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Katherine Ace: Coupling
January 14, 2005 - February 27,
The Ellen Noël
Art Museum announces a new public art exhibition: "Katherine Ace: Coupling
Dichotomies" opening January 14, 2005 through February 27, 2005.
Katherine Ace, a Portland artist, builds on the painting
legacies of the old masters to contemporary artists in her multi-layered
surfaces infused with painted imagery and found objects. Ace mirrors the
seen and unseen world through the exploration of extremities. Highly personal
dialogues become universal themes to be investigated within the context
of the viewers' own personal narratives. (right: Katherine Ace, Venus
Reviled, 2004, alkyd/oil and mixed media, 42 x 60 inches)
Ace's unique background as street portrait artist, potter,
commissioned copyist and corporate portraitist yielded an eclectic array
of commissions and experiences, from Simon & Schuster's textbook series
on great composers to her work on Motley Crew's first album. Working for
more than ten years as a studio artist, Ace has shown her works in museums
and galleries across the country. She is currently represented by the Woodside/Braseth
Gallery in Seattle and the Froelick Gallery in Portland.
- "If there were one overriding thematic connection
in my work it would be contradiction. The intersection of contraries fascinates
me: ecstasy and agony; humor and tragedy; natural and constructed realities;
experience and news. I find that I'm curious about the struggles of diversity
vs. unity in human, animal and plant societies. I am captivated by complex
issues that we all face, and yet all experience as deeply personal. I am
interested in the role of dark feelings, thoughts and states of mind in
the process of transformation; l am drawn to fire beneath reserve.
- Simple, common visual communication allows addressing
broad yet complex issues. I value the strengths of an intuitive and common
visual vocabulary coupled with a vigorous and acute process.
- The energy created by the coupling of opposites (or
contraries) intrigues me, and I think of painting as a slow yet dynamic
art form. I have an image in mind but don't know how it will look to the
eye -- the raw canvas is both filled and completely empty- rather like
dream imagery, although images are not derived from sleeping dreams. I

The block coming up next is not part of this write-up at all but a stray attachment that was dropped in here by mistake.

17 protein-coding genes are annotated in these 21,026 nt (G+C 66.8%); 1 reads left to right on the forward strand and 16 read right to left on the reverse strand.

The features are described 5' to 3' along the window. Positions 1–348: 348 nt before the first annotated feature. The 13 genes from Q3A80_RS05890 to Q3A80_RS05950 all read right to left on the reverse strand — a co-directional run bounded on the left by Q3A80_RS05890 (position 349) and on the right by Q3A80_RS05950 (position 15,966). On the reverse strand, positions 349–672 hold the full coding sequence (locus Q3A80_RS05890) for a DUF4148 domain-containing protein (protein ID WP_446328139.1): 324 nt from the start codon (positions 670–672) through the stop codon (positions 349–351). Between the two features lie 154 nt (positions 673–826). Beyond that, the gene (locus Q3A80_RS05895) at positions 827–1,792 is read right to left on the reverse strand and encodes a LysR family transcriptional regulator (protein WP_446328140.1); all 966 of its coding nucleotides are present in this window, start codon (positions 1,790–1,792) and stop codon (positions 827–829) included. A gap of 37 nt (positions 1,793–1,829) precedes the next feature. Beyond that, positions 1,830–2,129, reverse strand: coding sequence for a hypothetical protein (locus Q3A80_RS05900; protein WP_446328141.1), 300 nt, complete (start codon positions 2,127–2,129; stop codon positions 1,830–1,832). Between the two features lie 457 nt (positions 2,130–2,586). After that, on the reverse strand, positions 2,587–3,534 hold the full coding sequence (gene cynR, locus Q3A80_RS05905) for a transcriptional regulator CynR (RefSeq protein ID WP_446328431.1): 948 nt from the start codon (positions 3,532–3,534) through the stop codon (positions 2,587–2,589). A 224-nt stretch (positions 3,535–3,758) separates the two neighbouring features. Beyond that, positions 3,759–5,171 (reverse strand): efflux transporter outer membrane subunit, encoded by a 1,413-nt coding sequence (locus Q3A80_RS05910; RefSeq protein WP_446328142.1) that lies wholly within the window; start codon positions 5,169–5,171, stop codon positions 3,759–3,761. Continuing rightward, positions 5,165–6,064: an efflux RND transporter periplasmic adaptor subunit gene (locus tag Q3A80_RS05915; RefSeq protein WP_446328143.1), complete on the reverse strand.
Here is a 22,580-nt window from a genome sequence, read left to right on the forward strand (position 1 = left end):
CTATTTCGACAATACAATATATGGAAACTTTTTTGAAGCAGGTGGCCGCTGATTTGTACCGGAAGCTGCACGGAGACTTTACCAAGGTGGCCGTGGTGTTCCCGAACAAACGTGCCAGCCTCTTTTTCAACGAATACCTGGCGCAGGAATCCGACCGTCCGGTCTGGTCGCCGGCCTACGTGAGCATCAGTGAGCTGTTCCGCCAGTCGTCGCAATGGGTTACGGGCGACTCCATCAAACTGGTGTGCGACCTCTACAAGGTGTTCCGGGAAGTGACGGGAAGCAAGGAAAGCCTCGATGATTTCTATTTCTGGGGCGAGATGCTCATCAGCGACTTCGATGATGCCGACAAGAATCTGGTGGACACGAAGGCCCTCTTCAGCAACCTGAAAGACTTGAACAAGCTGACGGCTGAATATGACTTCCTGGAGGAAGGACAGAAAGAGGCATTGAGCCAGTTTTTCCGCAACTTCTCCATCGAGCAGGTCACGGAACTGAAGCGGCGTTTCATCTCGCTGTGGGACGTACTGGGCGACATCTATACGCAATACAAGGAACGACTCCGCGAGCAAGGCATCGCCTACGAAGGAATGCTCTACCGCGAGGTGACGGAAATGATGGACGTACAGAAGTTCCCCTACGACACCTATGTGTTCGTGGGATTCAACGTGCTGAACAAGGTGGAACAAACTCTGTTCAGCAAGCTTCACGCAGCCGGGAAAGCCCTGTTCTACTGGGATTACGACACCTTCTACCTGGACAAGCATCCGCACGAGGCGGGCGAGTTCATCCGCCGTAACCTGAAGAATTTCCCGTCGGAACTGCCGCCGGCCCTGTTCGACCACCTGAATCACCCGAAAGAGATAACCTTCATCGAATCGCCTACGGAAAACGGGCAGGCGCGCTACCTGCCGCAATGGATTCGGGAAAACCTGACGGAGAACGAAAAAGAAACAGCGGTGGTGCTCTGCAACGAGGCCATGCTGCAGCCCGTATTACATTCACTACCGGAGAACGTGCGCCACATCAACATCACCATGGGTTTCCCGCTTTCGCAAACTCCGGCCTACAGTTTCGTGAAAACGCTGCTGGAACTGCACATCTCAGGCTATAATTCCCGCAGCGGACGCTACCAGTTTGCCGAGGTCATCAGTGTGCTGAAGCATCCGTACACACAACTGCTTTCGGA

use my eyes, mind, imagination, memory, photos, historical references and
chance to construct a whole. As I work, I pursue a dynamic interaction
between an intuitive mental image, a sensual, rich and physical handling
of paint, and the spirit/accident of the moment.
- Although images appear "realistic", I paradoxically
approach the canvas as a pure playground for paint and employ gestural
approaches to the canvas grounded in the abstract expressionist traditions
of the 20th century. I use knives, nails, pins, bottle brushes, scouring
materials, gold leaf, plastic, brushes - new and old, and anything else
that might be laying around - plus I throw paint at the canvas, use my
fingers and incorporate small objects into the paint such as feathers,
beans, tacks, sticks, glass and more. Paper collage elements are often
digitally manipulated. Still life images (invented or remembered) are often
explored: paper, fabric, flowers, birds, knives, food, insects, fish, toys,
figurines and I think of still life as a type of figure. I work when I'm
happy, angry, sad, confused, curious, thinking, longing, impatient and
whatever else happens along. Each piece becomes a combination of the accidental
and the intentional, and the resulting layers and textures form the flesh
of the painting.
- I often approach cultural truths, myths, objects and
histories that reach back into our collective and personal pasts. Figures
and still life figures evolve as open ended metaphors for concepts and
environments that are themselves also metaphors, and therefore fold - like
fabric, time, or paint - back in on themselves. I think of a work of art
as a vehicle akin to the Trojan Horse - what you get from it in the long
run is not the same as what you initially see."
- -- Katherine Ace, Artist Statement
An opening reception and artist gallery talk is scheduled
for Thursday evening, January 20, from 7:00 pm to 8:30 pm. The reception
is free and the public is invited to attend.
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